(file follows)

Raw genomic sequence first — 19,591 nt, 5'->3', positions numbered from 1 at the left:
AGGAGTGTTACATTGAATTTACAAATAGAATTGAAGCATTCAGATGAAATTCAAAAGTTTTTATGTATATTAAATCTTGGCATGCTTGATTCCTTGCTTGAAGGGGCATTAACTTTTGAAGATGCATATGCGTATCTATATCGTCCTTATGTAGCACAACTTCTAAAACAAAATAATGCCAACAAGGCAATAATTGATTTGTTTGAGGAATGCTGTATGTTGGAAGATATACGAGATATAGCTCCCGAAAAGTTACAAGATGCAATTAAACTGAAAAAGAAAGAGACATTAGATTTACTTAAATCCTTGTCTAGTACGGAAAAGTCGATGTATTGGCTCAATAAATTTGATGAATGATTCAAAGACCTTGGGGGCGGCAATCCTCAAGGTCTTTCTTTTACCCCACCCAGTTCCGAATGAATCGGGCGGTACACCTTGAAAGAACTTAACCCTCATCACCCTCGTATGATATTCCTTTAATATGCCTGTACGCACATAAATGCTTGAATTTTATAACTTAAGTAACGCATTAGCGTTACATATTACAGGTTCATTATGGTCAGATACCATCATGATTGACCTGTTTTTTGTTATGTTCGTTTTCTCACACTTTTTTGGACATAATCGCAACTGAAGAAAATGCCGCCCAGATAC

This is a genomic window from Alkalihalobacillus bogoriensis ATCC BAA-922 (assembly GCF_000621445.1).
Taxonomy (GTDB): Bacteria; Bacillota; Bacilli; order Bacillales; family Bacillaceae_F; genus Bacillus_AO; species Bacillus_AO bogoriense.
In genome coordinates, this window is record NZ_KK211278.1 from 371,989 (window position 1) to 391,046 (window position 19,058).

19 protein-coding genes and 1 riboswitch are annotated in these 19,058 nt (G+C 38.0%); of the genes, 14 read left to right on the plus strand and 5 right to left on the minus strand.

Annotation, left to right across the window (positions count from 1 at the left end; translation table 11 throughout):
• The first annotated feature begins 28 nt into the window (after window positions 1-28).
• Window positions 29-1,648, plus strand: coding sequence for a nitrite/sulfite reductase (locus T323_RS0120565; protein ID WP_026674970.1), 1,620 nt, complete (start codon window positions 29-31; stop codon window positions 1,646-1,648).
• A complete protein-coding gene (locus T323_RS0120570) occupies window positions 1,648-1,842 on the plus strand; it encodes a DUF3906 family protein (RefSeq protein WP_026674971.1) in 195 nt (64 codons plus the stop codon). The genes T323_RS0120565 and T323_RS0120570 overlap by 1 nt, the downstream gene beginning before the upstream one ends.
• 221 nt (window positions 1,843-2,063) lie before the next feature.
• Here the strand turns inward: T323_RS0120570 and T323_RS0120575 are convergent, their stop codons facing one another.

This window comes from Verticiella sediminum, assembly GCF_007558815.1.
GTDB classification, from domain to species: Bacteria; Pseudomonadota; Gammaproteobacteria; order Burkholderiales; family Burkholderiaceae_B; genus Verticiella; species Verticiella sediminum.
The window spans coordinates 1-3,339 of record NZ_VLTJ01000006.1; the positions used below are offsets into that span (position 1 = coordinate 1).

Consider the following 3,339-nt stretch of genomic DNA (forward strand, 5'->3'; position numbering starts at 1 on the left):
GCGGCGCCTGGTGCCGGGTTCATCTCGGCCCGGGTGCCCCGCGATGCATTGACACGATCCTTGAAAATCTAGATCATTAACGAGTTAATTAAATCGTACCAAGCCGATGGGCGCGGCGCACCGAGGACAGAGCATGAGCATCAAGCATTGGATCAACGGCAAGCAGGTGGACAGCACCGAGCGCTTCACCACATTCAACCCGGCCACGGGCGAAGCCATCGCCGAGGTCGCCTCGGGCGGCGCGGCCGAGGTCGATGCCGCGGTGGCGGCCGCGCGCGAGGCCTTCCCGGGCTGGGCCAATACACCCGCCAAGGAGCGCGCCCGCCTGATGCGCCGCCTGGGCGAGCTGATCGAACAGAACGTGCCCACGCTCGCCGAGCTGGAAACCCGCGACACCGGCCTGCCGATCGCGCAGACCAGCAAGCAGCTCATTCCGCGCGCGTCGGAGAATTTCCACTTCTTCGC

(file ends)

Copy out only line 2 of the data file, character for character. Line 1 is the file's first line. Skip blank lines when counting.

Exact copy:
AGGAGTGTTACATTGAATTTACAAATAGAATTGAAGCATTCAGATGAAATTCAAAAGTTTTTATGTATATTAAATCTTGGCATGCTTGATTCCTTGCTTGAAGGGGCATTAACTTTTGAAGATGCATATGCGTATCTATATCGTCCTTATGTAGCACAACTTCTAAAACAAAATAATGCCAACAAGGCAATAATTGATTTGTTTGAGGAATGCTGTATGTTGGAAGATATACGAGATATAGCTCCCGAAAAGTTACAAGATGCAATTAAACTGAAAAAGAAAGAGACATTAGATTTACTTAAATCCTTGTCTAGTACGGAAAAGTCGATGTATTGGCTCAATAAATTTGATGAATGATTCAAAGACCTTGGGGGCGGCAATCCTCAAGGTCTTTCTTTTACCCCACCCAGTTCCGAATGAATCGGGCGGTACACCTTGAAAGAACTTAACCCTCATCACCCTCGTATGATATTCCTTTAATATGCCTGTACGCACATAAATGCTTGAATTTTATAACTTAAGTAACGCATTAGCGTTACATATTACAGGTTCATTATGGTCAGATACCATCATGATTGACCTGTTTTTTGTTATGTTCGTTTTCTCACACTTTTTTGGACATAATCGCAACTGAAGAAAATGCCGCCCAGATAC